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Aviva chairman McFarlane says pay still too high

JOHN McFarlane, the Scot who chairs troubled insurance giant Aviva, has acknowledged a "fundamental problem" with executive compensation as its reshaped board faced complaints about pay levels and 12.8% of investors failed to back its remuneration report.

At Aviva's annual shareholder meeting in London, Mr McFarlane won plaudits from shareholders for his stint as executive chairman last year when he began an overhaul of the company after the departure of chief executive Andrew Moss.

But proceedings were briefly disturbed by a lone protester clambering on to the stage waving a banner criticising the company, and were punctuated by repeated investor complaints about board remuneration.

Executive pay, Mr McFarlane said, is "too high and keeps going up".

The former chief executive of Australia and New Zealand Banking Group said that since he left executive life in 2007, pay is "about double" what it was but "returns are not".

Aviva's pay report was defeated in an advisory vote last year, leading Mr Moss to quit.

Mr McFarlane, who receives £550,000 a year as non-executive chairman, said he rejected the offer of being paid more as an executive for the six-month period he headed Aviva after Mr Moss's departure.

After making a £3.1 billion loss for 2012, the company paid no annual bonuses and froze pay for top managers.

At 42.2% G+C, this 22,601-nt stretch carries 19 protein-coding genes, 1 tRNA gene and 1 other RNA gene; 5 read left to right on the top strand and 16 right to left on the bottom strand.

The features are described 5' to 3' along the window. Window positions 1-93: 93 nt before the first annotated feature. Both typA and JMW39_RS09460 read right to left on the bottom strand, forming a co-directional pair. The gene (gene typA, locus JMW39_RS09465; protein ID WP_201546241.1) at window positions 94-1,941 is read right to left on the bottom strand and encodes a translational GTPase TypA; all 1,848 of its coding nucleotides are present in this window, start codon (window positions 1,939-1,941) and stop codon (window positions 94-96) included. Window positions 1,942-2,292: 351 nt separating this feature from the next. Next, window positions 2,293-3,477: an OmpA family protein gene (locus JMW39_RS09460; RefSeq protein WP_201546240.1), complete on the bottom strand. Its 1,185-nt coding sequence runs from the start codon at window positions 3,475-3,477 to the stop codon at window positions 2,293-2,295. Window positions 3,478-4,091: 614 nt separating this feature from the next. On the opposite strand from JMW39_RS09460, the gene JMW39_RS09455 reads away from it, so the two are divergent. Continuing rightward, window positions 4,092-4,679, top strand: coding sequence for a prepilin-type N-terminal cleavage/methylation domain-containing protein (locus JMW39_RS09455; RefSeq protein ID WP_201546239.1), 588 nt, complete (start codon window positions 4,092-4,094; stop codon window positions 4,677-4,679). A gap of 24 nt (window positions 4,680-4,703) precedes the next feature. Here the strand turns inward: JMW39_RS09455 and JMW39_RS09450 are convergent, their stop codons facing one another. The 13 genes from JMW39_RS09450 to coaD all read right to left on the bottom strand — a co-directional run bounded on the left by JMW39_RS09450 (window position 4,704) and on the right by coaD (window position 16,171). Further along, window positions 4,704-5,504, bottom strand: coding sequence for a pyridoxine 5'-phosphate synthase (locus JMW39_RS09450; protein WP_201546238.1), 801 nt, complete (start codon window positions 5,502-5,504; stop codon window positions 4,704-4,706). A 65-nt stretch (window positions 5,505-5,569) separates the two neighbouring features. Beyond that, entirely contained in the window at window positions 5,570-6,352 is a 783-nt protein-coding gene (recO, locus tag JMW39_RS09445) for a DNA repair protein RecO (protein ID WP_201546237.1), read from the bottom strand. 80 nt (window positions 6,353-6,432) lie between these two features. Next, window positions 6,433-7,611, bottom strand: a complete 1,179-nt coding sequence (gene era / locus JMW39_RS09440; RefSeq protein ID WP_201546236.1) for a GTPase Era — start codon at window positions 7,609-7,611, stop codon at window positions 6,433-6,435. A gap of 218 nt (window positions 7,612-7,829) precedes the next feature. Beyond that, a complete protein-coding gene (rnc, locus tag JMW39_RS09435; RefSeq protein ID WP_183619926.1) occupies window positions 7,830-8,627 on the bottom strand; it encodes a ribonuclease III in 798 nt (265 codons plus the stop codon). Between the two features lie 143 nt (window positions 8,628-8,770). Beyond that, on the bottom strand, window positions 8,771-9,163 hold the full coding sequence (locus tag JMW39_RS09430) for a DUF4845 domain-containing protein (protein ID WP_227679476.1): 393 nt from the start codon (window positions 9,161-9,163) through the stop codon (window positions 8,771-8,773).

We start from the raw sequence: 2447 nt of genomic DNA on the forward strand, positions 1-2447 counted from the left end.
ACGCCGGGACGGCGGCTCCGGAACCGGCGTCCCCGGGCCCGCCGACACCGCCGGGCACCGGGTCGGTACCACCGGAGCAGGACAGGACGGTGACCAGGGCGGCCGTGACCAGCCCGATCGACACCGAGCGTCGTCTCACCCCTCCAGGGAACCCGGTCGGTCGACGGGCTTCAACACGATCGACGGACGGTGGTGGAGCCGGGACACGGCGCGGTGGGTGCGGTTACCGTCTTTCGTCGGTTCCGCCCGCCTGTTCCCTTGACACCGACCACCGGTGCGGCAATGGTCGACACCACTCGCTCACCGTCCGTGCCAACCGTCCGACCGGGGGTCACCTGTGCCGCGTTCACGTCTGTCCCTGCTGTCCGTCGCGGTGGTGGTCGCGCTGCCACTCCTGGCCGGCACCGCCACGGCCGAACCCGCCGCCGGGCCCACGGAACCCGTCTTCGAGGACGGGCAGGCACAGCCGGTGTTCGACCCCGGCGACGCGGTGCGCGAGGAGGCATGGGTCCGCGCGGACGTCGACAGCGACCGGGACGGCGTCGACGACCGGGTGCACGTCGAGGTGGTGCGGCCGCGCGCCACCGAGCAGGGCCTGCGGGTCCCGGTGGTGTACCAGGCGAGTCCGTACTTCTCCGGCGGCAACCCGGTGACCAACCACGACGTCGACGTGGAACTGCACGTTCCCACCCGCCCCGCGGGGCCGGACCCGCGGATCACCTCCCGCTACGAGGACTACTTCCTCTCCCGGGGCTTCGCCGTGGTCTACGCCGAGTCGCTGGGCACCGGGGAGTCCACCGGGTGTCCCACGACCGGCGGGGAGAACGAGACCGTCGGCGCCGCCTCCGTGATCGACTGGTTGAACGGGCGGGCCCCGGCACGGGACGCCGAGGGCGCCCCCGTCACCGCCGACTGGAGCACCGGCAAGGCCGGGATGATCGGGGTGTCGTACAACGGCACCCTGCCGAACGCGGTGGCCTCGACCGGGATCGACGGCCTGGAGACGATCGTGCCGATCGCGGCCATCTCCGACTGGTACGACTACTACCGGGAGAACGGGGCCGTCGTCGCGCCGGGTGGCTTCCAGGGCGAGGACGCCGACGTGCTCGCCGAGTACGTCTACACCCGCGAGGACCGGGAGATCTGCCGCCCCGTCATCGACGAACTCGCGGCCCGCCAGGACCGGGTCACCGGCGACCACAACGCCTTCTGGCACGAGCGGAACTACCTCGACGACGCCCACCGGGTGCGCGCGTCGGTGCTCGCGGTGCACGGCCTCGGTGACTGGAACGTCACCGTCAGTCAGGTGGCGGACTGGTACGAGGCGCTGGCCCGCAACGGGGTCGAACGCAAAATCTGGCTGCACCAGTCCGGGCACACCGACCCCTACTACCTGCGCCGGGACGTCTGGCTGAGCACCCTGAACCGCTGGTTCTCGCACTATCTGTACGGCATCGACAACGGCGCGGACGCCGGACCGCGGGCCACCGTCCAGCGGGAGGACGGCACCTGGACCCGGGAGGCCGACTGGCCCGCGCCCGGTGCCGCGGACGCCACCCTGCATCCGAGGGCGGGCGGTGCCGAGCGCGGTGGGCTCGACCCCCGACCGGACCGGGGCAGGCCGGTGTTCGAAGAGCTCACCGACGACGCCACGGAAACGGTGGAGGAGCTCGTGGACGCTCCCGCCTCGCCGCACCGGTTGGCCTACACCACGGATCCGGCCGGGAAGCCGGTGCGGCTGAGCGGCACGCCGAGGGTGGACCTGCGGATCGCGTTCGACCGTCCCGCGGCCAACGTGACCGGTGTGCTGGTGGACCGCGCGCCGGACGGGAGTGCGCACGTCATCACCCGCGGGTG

But many shareholders demanded further reform after seeing the company's share price halve since 2008 and being told in March its dividend would be slashed by one-quarter.

Philip Meadowcroft, head of the Norwich Union Policyholders Action Group, praised the "courage" of Mr McFarlane in becoming executive chairman in July.

He said: "Shareholders should be relieved you stepped into the breach to relieve the huge mess we got into. Bonuses are for stellar achievement, not just for turning up to work."

Another investor was applauded after calling for executive pay to rise and fall in line with dividend payments.

Chief executive Mark Wilson, who joined in January having run Asian insurer AIA, said: "If patience is a virtue, then I think Aviva's shareholders are on the way to becoming saints."

However, remuneration committee chairman Scott Wheway signalled the bank would still hand out big packages, noting "Premier League footballers and the best lawyers command high fees".

Several shareholders called for Mr Wheway's resignation amid unhappiness at the generous severance package handed to Mr Moss, and the estimated £2.4 million received by former Standard Life executive Trevor Matthews for just 14 months of work.

Aviva said it had not reached a decision on an exit package for Mr Matthews.

Mr McFarlane defended Mr Wheway. He said: "I would say having been on a remuneration committee at Royal Bank of Scotland in recent years, since the Government has been involved, it is not something you volunteer for as a director."

Mr Wilson said his focus would be on generating more cash to finance dividends.

Since last summer Aviva has sold several businesses including its US arm and launched a £400m cost-cutting drive. He said: "I want Aviva to be stronger and faster, more athletic, more agile, and better able to spot the gaps in the market."

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